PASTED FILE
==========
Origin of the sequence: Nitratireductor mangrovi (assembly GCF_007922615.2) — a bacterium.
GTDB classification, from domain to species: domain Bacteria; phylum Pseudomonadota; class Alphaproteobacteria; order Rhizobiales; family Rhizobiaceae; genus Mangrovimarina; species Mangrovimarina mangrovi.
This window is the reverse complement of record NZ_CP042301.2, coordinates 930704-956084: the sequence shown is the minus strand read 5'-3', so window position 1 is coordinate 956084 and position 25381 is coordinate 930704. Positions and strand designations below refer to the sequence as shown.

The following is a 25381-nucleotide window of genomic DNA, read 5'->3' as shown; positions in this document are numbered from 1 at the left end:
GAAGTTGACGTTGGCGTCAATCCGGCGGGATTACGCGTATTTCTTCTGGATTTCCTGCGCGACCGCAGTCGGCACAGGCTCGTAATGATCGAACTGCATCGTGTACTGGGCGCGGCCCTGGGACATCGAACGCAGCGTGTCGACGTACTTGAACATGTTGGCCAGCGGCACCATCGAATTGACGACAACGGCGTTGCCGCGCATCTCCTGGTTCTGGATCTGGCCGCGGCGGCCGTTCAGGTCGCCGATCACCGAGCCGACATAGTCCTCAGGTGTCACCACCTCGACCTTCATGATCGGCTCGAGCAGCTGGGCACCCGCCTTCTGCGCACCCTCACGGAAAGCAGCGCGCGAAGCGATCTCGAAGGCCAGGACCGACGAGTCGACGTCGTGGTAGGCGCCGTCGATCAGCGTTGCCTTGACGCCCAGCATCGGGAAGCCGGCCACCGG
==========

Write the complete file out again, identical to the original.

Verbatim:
Origin of the sequence: Nitratireductor mangrovi (assembly GCF_007922615.2) — a bacterium.
GTDB classification, from domain to species: domain Bacteria; phylum Pseudomonadota; class Alphaproteobacteria; order Rhizobiales; family Rhizobiaceae; genus Mangrovimarina; species Mangrovimarina mangrovi.
This window is the reverse complement of record NZ_CP042301.2, coordinates 930704-956084: the sequence shown is the minus strand read 5'-3', so window position 1 is coordinate 956084 and position 25381 is coordinate 930704. Positions and strand designations below refer to the sequence as shown.

The following is a 25381-nucleotide window of genomic DNA, read 5'->3' as shown; positions in this document are numbered from 1 at the left end:
GAAGTTGACGTTGGCGTCAATCCGGCGGGATTACGCGTATTTCTTCTGGATTTCCTGCGCGACCGCAGTCGGCACAGGCTCGTAATGATCGAACTGCATCGTGTACTGGGCGCGGCCCTGGGACATCGAACGCAGCGTGTCGACGTACTTGAACATGTTGGCCAGCGGCACCATCGAATTGACGACAACGGCGTTGCCGCGCATCTCCTGGTTCTGGATCTGGCCGCGGCGGCCGTTCAGGTCGCCGATCACCGAGCCGACATAGTCCTCAGGTGTCACCACCTCGACCTTCATGATCGGCTCGAGCAGCTGGGCACCCGCCTTCTGCGCACCCTCACGGAAAGCAGCGCGCGAAGCGATCTCGAAGGCCAGGACCGACGAGTCGACGTCGTGGTAGGCGCCGTCGATCAGCGTTGCCTTGACGCCCAGCATCGGGAAGCCGGCCACCGG